1080 is suitable for aerial predator control because uneaten baits containing 1080 will degrade into non-toxic elements that don’t harm the environment.
1080 can’t accumulate in the environment or remain in the food-chain like some other pesticides. This is because it’s easily diluted by water and detoxified naturally.
How does 1080 breakdown in the environment?
Step 1: The 1080 washes out of the bait
Any uneaten baits become soft from rain or dew. This allows the 1080 to leach out into leaf litter and soil where it is diluted further.
DOC wants target animals to eat the bait before the 1080 washes out. So we only apply bait pellets when no more than 10mm of rain is expected for at least two nights.
This makes sure the 1080 toxin won’t leach out of bait pellets before predators can eat them.
If there’s a lot of rain, research shows 1080 dilutes rapidly to undetectable amounts in groundwater and streams. The amounts are so small they have no toxic effect on animals or water wildlife.
Step 2: Natural microbes breakdown the 1080
Tests in a range of New Zealand soils and leaf litter show microbes break down the remaining traces of diluted 1080.
Bacteria and fungi in soil make natural catalysts (enzymes) that detoxify 1080. These release compounds which the microbes use as a food source. Whether tested in the lab or in the bush, studies show soil bacteria can thrive when 1080 is present.
Once 1080 biodegrades, all that remains in the soil are natural compounds and minerals. These include glycolate, fluoride and carbon, at levels that are normally found in the environment.
How long does 1080 take to breakdown?
The time 1080 takes to biodegrade in soil depends on the weather.
At temperatures around 10–20 °C, 1080 washed from the bait pellets is broken down by soil organisms within 1-2 weeks. This still occurs at temperatures as low as 5 °C, but more slowly. In cold, dry conditions, traces of 1080 might take a few months to completely biodegrade.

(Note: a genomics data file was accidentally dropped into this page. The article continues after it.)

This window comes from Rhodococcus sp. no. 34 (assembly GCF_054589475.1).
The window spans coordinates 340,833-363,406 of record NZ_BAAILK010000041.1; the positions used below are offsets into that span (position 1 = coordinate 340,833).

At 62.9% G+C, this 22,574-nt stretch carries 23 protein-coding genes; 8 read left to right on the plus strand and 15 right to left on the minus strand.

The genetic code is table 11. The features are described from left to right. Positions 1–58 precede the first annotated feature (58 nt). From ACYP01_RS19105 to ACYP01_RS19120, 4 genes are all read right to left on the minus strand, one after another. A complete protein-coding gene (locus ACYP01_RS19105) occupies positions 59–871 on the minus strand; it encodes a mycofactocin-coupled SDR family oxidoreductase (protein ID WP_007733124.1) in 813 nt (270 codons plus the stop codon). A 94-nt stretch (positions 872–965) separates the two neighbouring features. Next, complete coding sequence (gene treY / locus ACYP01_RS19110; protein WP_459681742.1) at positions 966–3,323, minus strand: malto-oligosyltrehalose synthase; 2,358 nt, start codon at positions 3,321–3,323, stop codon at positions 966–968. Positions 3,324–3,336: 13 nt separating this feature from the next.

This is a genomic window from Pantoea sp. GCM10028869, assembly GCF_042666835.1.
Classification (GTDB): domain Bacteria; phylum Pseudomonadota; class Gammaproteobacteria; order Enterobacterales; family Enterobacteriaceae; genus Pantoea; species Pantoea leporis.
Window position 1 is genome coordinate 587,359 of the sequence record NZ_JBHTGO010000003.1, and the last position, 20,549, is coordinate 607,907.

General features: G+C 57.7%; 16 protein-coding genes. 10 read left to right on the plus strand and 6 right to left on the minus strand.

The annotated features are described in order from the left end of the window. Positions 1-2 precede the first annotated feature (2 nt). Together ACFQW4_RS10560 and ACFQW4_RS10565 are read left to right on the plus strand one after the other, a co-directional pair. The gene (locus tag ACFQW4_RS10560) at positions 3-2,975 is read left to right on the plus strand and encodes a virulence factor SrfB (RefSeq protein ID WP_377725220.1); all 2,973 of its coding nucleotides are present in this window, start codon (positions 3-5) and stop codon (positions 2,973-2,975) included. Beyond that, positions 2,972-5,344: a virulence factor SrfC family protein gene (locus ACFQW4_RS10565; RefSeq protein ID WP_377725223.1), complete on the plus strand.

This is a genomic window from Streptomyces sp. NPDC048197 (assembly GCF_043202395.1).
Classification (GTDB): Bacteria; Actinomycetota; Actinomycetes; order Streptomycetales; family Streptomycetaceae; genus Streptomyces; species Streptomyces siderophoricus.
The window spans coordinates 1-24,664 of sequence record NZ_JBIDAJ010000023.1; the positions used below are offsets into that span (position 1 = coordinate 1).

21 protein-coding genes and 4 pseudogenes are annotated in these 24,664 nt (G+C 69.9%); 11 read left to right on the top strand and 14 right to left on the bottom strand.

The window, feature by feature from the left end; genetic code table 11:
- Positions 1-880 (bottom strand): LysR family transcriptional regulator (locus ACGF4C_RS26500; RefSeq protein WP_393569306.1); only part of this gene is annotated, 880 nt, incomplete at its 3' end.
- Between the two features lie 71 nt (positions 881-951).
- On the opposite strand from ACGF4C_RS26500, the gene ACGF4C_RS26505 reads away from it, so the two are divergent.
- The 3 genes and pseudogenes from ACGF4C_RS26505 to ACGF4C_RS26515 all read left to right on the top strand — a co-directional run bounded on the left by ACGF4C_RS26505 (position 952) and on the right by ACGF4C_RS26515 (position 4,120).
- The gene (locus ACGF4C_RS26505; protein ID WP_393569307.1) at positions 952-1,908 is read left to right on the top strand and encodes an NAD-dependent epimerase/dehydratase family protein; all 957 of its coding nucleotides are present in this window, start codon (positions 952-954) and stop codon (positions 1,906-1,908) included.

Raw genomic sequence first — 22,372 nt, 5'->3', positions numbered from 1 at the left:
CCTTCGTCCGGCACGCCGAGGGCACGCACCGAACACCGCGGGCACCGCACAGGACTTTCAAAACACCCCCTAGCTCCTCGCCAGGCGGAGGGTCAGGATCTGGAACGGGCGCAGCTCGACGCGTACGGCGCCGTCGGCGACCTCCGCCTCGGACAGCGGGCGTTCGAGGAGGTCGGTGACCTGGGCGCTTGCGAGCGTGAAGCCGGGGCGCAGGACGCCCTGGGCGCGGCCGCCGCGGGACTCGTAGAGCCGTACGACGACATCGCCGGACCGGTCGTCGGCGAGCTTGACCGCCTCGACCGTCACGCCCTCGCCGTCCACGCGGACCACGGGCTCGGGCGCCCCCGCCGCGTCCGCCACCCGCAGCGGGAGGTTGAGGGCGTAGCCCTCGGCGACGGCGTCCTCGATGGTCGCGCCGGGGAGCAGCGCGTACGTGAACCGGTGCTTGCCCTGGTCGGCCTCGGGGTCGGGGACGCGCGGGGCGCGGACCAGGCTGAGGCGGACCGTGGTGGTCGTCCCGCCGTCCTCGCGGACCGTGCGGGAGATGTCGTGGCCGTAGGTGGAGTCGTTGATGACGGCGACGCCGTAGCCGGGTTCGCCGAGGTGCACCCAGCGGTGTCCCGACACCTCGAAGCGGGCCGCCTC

To be sure the 1080 we’ve dropped becomes safe, DOC calculates a caution period for every 1080 operation site.
We calculate caution periods by using climate records and studies of 1080’s breakdown in bait pellets and carcasses. We don't remove warning signs until we can expect there’s no remaining residue in bait pellets, living animals or carcasses.
Does 1080 affect plants?
1080 is a copy of a natural compound produced by plants to discourage browsing by animals. This means plants don’t readily take up 1080, and 1080 traces don’t build up inside them. Few individual plants will encounter 1080 after an operation.
Most recent operations have used 6-gram baits spread at 2 kg per hectare. This is around one bait for every 30 square metres. Each bait contains such a minuscule amount of 1080 that only 100th of a teaspoon of the 1080 (0.012mg) will end up spread over an area the size of a tennis court. At this rate, only a tiny proportion of plants are exposed and if they do take up any 1080, it doesn’t harm the plant.
Plants break down 1080 into natural compounds and minerals normally found in the environment, like glycolate, fluoride and carbon. Research shows the maximum time 1080 residue stays in a plant is around 38 days.
Many plant species worldwide naturally produce the toxic component of 1080, fluoroacetate. Whether produced by plants or made for 1080, the toxic effect is identical.
Can 1080 impact rongoā Māori?
Some people have had concerns about 1080 and rongoā Māori. Fortunately, studies show 1080 doesn’t damage the health-giving properties of plants or forests or make them unsafe.
Scientists tested culturally important plants to see if they would absorb 1080 from bait placed where they grow. The tests showed pikopiko didn’t take up 1080, karamuramu took minuscule amounts, and watercress took a small amount that had all gone within 10 days.
Puha was also found to contain fluoroacetate naturally, although at barely detectable levels.
The studies showed the plants remained safe for rongoā Māori.
For any 1080 in these plants to have a poisonous effect, a 70 kg person would need to eat 132 times their bodyweight, or 9,300 kgs of uncooked puha in a single sitting. For watercress that had taken up traces of 1080, a 70 kg person would need to eat 31 times their bodyweight, or 2,200 kgs in a single sitting to receive a harmful dose of 1080.
Learn more about caring for rongoā Māori plants from practitioner Rob McGowan on the DOC blog.
- Uptake and persistence of 1080 in plants of cultural importance. S Ogilvie, J Ataria, J Waiwai, J Doherty, M Lambert, & N Lambert (2004)
Lincoln University Wildlife Management Report No. 49
- Fluoroacetate in plants - a review of its distribution, toxicity to livestock and microbial detoxification. L E X Leong, S Khan, C K Davis, et al. (2017)
Journal of Animal Science and Biotechnology 8, 55
- Tracking 1080 (sodium fluoroacetate) in surface and subsurface flows during a rainfall event: a hillslope-scale field study. M. S. Srinivasan and A Suren. (2018)
Australasian Journal of Water Resources Vol 22 Issue 1, 71